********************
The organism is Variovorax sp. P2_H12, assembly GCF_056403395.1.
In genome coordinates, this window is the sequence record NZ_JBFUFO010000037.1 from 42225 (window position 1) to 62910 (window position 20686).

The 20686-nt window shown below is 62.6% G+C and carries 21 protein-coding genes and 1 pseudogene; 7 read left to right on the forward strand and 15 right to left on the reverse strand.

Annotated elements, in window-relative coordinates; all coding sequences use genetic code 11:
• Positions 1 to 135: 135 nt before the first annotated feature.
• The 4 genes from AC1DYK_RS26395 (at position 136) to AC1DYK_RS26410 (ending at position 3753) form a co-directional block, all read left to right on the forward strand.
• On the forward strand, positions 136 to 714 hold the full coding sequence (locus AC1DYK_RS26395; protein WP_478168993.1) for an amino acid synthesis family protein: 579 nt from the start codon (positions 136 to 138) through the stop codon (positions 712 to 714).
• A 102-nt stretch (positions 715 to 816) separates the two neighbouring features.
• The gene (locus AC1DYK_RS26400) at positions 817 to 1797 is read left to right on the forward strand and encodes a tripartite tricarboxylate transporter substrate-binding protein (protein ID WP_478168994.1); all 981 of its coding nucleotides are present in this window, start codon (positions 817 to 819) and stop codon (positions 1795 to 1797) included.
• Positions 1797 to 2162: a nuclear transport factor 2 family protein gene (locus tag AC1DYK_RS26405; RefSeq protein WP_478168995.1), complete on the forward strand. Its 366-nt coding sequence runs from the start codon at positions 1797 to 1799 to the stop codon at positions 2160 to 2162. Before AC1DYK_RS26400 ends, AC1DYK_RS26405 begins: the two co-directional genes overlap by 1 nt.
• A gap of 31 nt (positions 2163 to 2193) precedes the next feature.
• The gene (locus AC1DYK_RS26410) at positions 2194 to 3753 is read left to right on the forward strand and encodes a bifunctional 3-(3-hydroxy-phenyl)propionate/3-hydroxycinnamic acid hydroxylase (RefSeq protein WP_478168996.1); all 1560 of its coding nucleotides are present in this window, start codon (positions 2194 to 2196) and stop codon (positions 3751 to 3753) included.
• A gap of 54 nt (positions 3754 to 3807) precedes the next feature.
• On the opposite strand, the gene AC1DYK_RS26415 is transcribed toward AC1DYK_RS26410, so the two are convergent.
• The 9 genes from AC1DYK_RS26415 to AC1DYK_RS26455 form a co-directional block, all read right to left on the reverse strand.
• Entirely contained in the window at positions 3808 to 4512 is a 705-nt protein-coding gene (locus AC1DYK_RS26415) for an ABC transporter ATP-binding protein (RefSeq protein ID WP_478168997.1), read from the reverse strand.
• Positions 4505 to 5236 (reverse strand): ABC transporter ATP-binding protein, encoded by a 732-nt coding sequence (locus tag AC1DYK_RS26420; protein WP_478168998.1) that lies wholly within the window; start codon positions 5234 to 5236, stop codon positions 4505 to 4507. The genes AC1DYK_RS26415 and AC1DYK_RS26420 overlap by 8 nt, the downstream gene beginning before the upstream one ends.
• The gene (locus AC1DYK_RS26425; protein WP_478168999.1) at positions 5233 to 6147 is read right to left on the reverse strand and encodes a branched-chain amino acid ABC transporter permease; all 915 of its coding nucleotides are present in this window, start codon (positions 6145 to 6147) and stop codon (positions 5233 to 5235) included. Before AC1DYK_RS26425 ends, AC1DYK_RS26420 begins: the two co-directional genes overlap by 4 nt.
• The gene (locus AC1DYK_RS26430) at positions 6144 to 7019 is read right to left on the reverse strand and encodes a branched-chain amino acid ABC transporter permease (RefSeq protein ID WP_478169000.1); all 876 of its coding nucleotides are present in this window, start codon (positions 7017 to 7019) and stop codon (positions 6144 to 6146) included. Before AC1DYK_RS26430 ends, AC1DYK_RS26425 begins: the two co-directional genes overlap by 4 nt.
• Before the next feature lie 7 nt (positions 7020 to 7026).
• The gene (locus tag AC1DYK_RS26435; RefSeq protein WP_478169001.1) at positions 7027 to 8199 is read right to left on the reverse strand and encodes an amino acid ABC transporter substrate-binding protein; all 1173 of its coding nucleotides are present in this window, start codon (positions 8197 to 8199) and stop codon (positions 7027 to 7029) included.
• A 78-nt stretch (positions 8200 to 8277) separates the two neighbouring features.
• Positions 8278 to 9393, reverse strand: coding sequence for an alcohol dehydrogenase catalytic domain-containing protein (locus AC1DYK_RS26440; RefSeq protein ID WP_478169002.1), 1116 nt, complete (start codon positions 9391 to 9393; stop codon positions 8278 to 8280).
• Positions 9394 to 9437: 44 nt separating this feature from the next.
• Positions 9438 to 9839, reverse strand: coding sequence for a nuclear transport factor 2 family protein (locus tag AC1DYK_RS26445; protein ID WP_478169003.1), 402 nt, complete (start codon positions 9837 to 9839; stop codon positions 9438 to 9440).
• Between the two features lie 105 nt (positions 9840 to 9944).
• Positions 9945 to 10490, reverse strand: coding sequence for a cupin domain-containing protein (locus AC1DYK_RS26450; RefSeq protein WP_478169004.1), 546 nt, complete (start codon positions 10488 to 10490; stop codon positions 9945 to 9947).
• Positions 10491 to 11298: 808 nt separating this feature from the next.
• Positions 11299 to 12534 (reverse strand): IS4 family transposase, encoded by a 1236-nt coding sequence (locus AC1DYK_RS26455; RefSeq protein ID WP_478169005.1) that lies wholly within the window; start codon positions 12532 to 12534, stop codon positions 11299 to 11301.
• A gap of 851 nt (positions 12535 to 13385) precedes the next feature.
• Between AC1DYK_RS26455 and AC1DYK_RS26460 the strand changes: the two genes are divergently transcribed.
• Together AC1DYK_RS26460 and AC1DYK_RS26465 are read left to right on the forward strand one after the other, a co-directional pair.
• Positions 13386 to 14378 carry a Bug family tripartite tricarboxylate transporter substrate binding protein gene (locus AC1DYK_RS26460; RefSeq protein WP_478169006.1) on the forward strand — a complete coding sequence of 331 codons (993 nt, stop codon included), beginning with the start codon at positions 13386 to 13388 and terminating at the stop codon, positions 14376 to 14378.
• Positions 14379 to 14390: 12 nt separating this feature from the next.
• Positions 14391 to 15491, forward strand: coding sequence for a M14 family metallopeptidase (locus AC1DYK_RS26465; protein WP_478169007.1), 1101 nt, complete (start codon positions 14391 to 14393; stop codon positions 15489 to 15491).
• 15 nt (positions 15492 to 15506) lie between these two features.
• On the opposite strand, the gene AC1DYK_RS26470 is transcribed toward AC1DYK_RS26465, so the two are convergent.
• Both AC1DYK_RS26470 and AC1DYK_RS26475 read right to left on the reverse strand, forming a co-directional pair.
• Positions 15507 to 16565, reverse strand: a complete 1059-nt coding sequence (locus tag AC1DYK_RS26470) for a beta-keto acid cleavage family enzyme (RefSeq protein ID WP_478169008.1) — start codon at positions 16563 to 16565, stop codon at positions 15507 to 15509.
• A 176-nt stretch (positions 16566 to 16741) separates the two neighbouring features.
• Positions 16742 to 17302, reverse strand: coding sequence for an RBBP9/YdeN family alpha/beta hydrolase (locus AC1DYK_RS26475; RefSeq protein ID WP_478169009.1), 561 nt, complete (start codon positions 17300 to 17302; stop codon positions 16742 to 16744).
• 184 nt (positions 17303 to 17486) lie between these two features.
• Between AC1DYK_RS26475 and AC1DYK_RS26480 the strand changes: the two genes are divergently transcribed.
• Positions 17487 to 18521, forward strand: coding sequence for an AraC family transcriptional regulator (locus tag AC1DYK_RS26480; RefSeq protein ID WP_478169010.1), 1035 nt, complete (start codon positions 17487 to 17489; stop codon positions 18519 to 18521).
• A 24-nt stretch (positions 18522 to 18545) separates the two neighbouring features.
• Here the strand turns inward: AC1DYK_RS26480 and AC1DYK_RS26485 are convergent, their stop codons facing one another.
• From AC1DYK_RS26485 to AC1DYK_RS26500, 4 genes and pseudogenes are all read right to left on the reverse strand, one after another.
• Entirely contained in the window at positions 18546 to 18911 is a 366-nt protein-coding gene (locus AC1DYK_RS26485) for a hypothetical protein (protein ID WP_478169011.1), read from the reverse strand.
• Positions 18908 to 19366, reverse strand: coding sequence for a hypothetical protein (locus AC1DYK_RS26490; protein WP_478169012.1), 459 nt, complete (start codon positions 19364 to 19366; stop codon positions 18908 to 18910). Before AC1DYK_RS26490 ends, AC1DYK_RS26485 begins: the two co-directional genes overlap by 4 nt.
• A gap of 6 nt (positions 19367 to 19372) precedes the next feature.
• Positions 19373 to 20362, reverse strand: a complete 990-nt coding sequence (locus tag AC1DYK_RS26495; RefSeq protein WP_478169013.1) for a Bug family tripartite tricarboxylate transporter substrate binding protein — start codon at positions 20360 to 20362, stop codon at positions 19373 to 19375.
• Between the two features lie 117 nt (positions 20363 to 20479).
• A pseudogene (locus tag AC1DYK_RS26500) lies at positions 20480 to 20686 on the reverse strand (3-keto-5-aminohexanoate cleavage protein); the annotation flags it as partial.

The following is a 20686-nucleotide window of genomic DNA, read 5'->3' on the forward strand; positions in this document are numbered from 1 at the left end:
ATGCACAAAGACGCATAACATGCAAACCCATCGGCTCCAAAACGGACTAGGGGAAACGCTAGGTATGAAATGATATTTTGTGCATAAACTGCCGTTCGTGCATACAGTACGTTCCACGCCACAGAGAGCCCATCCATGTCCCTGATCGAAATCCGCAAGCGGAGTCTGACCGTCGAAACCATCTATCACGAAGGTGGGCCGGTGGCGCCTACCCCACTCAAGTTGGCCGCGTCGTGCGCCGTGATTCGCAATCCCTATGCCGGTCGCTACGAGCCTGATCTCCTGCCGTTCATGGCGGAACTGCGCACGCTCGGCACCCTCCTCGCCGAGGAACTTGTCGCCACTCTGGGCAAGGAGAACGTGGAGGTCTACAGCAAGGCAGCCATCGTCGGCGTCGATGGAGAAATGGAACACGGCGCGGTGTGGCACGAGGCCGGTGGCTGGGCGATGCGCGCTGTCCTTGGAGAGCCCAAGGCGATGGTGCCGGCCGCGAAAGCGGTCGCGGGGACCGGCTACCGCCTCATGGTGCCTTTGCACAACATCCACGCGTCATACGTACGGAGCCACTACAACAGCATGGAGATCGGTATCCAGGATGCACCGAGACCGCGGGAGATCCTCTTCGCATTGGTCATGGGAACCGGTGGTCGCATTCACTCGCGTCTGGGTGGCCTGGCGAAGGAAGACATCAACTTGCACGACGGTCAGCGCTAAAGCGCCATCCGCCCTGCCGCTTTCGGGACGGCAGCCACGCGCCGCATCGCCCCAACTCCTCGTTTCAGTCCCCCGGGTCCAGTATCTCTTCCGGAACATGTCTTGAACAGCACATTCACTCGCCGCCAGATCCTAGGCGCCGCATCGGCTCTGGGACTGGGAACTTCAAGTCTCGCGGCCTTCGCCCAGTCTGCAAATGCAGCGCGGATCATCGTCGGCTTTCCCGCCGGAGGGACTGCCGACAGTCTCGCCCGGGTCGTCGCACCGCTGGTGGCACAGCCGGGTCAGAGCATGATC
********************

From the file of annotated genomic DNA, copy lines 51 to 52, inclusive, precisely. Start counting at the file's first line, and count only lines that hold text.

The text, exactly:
• Positions 19373 to 20362, reverse strand: a complete 990-nt coding sequence (locus tag AC1DYK_RS26495; RefSeq protein WP_478169013.1) for a Bug family tripartite tricarboxylate transporter substrate binding protein — start codon at positions 20360 to 20362, stop codon at positions 19373 to 19375.
• Between the two features lie 117 nt (positions 20363 to 20479).